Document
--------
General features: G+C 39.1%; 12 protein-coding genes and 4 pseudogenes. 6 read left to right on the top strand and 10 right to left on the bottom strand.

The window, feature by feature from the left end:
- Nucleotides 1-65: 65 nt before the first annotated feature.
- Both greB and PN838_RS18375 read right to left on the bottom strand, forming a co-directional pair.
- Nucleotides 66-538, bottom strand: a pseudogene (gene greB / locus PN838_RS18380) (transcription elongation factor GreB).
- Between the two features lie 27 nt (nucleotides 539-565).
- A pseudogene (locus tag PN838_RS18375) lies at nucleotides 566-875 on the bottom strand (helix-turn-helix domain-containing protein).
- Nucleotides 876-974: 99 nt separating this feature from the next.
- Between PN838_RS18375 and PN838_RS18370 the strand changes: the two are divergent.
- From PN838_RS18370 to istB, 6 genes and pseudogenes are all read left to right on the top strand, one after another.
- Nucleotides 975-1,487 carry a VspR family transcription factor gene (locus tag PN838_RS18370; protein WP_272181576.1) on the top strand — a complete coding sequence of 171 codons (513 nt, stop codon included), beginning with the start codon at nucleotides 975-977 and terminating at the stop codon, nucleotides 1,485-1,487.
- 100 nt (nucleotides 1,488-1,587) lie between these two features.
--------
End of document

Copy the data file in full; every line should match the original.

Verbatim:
General features: G+C 39.1%; 12 protein-coding genes and 4 pseudogenes. 6 read left to right on the top strand and 10 right to left on the bottom strand.

The window, feature by feature from the left end:
- Nucleotides 1-65: 65 nt before the first annotated feature.
- Both greB and PN838_RS18375 read right to left on the bottom strand, forming a co-directional pair.
- Nucleotides 66-538, bottom strand: a pseudogene (gene greB / locus PN838_RS18380) (transcription elongation factor GreB).
- Between the two features lie 27 nt (nucleotides 539-565).
- A pseudogene (locus tag PN838_RS18375) lies at nucleotides 566-875 on the bottom strand (helix-turn-helix domain-containing protein).
- Nucleotides 876-974: 99 nt separating this feature from the next.
- Between PN838_RS18375 and PN838_RS18370 the strand changes: the two are divergent.
- From PN838_RS18370 to istB, 6 genes and pseudogenes are all read left to right on the top strand, one after another.
- Nucleotides 975-1,487 carry a VspR family transcription factor gene (locus tag PN838_RS18370; protein WP_272181576.1) on the top strand — a complete coding sequence of 171 codons (513 nt, stop codon included), beginning with the start codon at nucleotides 975-977 and terminating at the stop codon, nucleotides 1,485-1,487.
- 100 nt (nucleotides 1,488-1,587) lie between these two features.